Coronavirus in Michigan: Here’s where we stand as of Monday morning
DETROIT – On Sunday, Michigan officials reported the lowest number of coronavirus (COVID-19) deaths in a single day since March 29.
Here’s what happened Sunday:
Karl Menke, 77, of Owosso recently reopened his barber shop to the public, defying the state’s current stay-at-home order amid the coronavirus (COVID-19) pandemic.
Multiple news sources report that Menke’s shop has been providing services since May 4 -- which directly contradicts Michigan Governor Gretchen Whitmer’s stay-at-home order, prohibiting “non-essential” businesses from remaining open amid the pandemic.
A Beaumont doctor treating the most critical COVID-19 patients ended up getting the virus himself.
Critical care physician Dr. Sanjay Dogra first tested negative for the virus -- but, when his COVID-19 symptoms persisted, he got another test. It was positive.
After one month of quarantining at home, Dr. Dogra is back to work on the frontlines of the coronavirus (COVID-19) pandemic at Beaumont Royal Oak.
The U.S. Navy Blue Angels will fly over Detroit on Tuesday in solidarity with frontline workers amid the coronavirus (COVID-19) pandemic.
The Blue Angels were scheduled to fly over Detroit last month but the show was postponed.
Routes and flight times for Tuesday’s display will be announced on Monday.
The number of confirmed cases of the coronavirus (COVID-19) in Michigan has risen to 47,138 as of Sunday, including 4,551 deaths, state officials report.
That number is up from 46,756 confirmed cases and 4,526 deaths Saturday.
The official recovery total is 22,686.
A drug approved to treat symptoms of coronavirus is on its way to Michigan.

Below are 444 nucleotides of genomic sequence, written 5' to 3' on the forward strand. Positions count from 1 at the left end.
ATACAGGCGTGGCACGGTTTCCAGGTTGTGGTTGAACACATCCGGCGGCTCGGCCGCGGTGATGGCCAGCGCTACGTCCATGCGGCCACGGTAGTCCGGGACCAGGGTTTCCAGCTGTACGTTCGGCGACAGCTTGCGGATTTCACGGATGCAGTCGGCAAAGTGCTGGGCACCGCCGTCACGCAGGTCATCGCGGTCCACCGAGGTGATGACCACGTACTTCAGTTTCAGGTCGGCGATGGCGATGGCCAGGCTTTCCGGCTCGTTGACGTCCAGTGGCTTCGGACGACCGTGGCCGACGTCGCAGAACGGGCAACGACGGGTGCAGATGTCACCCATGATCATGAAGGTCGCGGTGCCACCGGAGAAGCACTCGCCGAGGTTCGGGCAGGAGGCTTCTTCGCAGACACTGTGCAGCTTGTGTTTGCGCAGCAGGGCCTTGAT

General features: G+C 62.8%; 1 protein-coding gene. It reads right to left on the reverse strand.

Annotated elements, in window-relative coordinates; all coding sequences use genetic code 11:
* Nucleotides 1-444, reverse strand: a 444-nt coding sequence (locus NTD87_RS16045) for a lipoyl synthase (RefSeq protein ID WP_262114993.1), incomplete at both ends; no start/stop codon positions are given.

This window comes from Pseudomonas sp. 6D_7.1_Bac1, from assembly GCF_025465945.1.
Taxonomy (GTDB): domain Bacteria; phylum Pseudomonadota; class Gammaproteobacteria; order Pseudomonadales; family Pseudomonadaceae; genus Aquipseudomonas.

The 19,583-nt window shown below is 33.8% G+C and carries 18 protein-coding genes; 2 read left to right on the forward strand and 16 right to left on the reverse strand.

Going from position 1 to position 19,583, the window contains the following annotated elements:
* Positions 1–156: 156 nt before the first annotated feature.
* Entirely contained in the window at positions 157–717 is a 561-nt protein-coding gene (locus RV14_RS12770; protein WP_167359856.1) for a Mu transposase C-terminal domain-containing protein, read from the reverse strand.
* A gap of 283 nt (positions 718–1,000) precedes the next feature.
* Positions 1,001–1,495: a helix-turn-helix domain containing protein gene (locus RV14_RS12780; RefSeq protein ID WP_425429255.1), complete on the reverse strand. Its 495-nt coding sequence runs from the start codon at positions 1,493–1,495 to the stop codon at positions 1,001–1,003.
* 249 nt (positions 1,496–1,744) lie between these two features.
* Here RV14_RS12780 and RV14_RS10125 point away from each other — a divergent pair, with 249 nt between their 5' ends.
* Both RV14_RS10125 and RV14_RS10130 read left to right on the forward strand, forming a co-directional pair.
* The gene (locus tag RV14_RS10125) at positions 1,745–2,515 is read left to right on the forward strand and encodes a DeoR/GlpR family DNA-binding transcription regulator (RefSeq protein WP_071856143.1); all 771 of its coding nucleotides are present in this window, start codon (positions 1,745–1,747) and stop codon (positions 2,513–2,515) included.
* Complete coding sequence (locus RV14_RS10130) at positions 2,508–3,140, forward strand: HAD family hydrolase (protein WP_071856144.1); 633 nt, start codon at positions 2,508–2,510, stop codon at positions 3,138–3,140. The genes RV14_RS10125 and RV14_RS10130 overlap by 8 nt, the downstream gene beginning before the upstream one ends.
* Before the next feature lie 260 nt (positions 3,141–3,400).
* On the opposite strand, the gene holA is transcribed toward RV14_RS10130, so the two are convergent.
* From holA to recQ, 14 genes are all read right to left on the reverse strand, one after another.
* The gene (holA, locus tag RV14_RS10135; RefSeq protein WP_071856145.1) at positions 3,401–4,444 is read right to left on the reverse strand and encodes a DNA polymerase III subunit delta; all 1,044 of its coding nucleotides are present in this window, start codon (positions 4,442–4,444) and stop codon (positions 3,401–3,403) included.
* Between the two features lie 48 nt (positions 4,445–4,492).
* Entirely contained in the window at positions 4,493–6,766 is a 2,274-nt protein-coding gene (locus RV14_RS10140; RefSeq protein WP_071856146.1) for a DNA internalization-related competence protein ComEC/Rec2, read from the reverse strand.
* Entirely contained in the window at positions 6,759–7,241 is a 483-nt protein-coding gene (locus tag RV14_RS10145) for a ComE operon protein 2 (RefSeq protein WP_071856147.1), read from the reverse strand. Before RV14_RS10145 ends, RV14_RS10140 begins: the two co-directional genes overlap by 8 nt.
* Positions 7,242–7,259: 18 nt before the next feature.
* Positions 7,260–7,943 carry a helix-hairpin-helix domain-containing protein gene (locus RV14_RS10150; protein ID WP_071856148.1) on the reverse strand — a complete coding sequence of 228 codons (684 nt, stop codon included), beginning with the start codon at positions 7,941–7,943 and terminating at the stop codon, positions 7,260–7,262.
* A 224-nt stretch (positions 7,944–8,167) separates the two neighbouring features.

The Department of Health and Human Services says 260 cases of the experimental anti-viral drug remdesivir have been shipped to states that need it the most.
Michigan is getting 40 cases. Each case contains 40-vials of the drug. There has been frustration among medical professionals about the federal government’s distribution of the drug.
How about some good news?
While you are social distancing, you can explore Michigan virtually.
The #VirtualPureMichigan campaign will include live cameras showing places such as Traverse City, Holland and Frankenmuth, as well as virtual tours of museums, and other related educational experiences.
How COVID-19 Spreads
The virus is thought to spread mainly from person-to-person.
- Between people who are in close contact with one another (within about 6 feet).
- Through respiratory droplets produced when an infected person coughs or sneezes.
These droplets can land in the mouths or noses of people who are nearby or possibly be inhaled into the lungs.
Can someone spread the virus without being sick?
- Spread is possible before people show symptoms. People who are not showing symptoms can still be carrying the virus and can still pass it on to other people.
Spread from contact with contaminated surfaces or objects
It may be possible that a person can get COVID-19 by touching a surface or object that has the virus on it and then touching their own mouth, nose, or possibly their eyes, but this is not thought to be the main way the virus spreads.
How easily the virus spreads
How easily a virus spreads from person-to-person can vary. Some viruses are highly contagious (spread easily), like measles, while other viruses do not spread as easily. Another factor is whether the spread is sustained, spreading continually without stopping.
Prevention and Treatment
There is currently no vaccine to prevent coronavirus disease 2019 (COVID-19). The best way to prevent illness is to avoid being exposed to this virus. However, as a reminder, CDC always recommends everyday preventive actions to help prevent the spread of respiratory diseases, including:
- Avoid close contact with people who are sick.
- Avoid touching your eyes, nose, and mouth.
- Stay home when you are sick.
- Cover your cough or sneeze with a tissue, then throw the tissue in the trash.
- Clean and disinfect frequently touched objects and surfaces using a regular household cleaning spray or wipe.
Wash your hands often with soap and water for at least 20 seconds, especially after going to the bathroom; before eating; and after blowing your nose, coughing, or sneezing.
People who think they may have been exposed to COVID-19 should contact their healthcare provider immediately.
Question about coronavirus? Ask Dr. McGeorge here.
Copyright 2020 by WDIV ClickOnDetroit - All rights reserved.